When a user first visits your site, their initial impressions and experience will play a large role in whether they join and engage with your platform. For marketplaces, the users are your product, so having a good signup and login experience is critical. You need to make sure that onboarding is easy and delightful for your best potential buyers and sellers, while robust enough to vet for high quality. Below are some considerations.
The quality of your buyers and sellers has an important role in the success of your platform, especially as you’re getting started since you are still building trust in your platform. In some cases, you may want to consider limiting access to your platform or implementing an approval process to ensure your early users are legitimate. Here are three general approaches, which you can apply independently to buyer and seller roles:
Anytime you ask a user to do something, especially with entering personal information, you run the risk of them deciding it isn’t worth the effort and abandoning. Deciding what a visitor to your platform can see or do before they are asked to create an account is an important decision, especially for buyers. Sellers are usually more eager since they stand to make money from joining, and it’s generally important for them to sign up since they will be adding products or services and collecting payments. The key for buyers is to provide enough of a glimpse into the tool so they see the value of joining, but withhold enough to entice them to sign up. Below are three options for when to require a buyer to signup.
You almost certainly will have sellers create an account on your platform and could have buyers create accounts as well. The actual implementation of the sign up process can take different forms, and is about how people are proving they are who they say they are. This is a balance between ease of use and security. You’ll want to consider your users’ appetite for risk and the nature of the transaction. More expensive products or more personal services may lead you to implement stronger signup or authentication features to make users feel safer and reduce fraud risk. You may have a combination of the below options.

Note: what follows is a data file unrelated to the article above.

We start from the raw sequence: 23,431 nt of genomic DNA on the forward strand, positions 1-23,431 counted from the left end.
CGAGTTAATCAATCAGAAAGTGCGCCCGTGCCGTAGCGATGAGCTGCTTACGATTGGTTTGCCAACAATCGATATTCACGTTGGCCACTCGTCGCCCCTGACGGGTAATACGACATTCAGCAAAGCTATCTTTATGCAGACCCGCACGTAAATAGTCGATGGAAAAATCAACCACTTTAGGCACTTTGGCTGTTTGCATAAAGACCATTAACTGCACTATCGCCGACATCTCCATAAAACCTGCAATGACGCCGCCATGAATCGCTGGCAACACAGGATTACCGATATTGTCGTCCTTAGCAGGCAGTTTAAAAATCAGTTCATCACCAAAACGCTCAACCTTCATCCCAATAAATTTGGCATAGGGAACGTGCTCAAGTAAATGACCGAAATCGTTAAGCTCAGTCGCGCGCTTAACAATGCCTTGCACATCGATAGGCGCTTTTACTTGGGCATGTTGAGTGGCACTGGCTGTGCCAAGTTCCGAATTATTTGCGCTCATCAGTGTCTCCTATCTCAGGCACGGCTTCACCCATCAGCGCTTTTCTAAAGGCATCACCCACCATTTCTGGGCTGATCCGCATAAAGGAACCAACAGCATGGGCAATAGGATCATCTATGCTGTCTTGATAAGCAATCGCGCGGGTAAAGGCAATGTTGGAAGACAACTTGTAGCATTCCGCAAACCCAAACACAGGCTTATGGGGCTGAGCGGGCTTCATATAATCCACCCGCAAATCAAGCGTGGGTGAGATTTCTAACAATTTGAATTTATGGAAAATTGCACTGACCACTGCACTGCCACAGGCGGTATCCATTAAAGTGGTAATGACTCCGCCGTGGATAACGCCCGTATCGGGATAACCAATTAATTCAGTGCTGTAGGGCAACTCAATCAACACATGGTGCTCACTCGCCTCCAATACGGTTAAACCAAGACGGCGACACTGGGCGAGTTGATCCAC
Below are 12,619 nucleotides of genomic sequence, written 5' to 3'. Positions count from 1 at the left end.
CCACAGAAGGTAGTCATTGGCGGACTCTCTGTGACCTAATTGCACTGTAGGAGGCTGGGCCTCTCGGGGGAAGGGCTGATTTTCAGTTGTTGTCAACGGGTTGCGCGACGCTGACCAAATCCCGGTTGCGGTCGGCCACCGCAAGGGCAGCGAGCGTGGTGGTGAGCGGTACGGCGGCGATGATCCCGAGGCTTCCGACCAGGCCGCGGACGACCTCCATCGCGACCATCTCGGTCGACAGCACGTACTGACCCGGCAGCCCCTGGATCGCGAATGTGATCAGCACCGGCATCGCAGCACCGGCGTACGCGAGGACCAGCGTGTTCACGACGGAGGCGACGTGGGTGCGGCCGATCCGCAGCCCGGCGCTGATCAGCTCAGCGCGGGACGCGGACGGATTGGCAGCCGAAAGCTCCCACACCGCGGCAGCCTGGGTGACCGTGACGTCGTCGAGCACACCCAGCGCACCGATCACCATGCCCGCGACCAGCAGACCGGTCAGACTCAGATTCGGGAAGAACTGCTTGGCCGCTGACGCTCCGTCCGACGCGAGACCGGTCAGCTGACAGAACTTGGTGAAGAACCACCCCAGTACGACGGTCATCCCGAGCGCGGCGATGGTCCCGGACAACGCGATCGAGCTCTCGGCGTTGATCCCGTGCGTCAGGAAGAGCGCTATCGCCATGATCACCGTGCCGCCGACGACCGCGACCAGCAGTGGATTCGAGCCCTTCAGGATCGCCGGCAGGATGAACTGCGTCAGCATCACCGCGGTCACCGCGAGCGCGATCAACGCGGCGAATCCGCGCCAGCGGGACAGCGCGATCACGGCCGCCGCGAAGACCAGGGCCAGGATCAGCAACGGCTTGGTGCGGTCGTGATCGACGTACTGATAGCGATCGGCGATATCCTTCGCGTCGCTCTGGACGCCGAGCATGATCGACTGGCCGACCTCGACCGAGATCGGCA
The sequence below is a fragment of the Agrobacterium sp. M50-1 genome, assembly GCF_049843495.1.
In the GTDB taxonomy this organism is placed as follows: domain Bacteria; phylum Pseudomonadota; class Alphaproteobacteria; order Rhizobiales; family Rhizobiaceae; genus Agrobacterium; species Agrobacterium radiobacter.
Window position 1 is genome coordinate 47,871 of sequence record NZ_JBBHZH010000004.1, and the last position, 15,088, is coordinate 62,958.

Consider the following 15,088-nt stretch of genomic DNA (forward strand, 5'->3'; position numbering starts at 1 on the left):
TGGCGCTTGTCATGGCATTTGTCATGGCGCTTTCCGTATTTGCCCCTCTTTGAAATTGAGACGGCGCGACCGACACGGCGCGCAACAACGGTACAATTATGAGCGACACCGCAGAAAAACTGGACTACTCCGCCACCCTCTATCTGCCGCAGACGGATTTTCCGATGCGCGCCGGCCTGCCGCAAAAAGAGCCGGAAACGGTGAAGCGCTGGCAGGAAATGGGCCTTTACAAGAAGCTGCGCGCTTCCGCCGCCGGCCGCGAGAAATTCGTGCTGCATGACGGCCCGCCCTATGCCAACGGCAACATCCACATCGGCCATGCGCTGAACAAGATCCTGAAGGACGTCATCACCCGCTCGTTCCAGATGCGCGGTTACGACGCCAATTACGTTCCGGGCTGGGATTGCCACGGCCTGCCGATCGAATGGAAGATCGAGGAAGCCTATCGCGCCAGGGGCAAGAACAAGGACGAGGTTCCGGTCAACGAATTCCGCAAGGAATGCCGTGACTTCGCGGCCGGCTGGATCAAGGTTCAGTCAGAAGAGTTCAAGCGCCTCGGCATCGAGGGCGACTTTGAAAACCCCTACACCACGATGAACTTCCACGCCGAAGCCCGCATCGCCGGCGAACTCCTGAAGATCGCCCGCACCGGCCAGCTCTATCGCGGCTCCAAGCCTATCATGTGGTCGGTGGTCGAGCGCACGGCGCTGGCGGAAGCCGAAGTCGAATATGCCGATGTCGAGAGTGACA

All marketplaces have buyers and sellers, and sometimes users will engage in both sides at different times. These roles will have different experiences, and you’ll have to think about how to designate whether a user is a buyer or seller. You may have a marketplace where you curate and invite sellers, essentially selecting their role for them, but it’s also common for users to select their roles themselves. There are two main ways to do this.
The onboarding experience for users is critical, as it is the first interaction with your platform and can set the stage for a user’s trust and excitement about joining. You’ll want to minimize the friction in getting a user to sign up, while maximizing information and value to the user. Sometimes the onboarding flow can double as a way to educate the user on how the platform works, while other times, you’ll just need it to capture information to get a user signed up. Below are some different onboarding styles you can consider.
For some marketplaces, ensuring sellers have the capabilities to deliver on their products or services is critical. This is mainly for service marketplaces where people are offering specific skillsets or expertise. You may want to consider adding some additional steps to make sure the sellers are legitimate or skilled before publishing them on your platform. You should weigh how important this is for your buyers and the trust of your platform, as it comes with user friction costs, but in some cases it is essential to maintaining a quality marketplace. There are a few potential options, including some for buyers.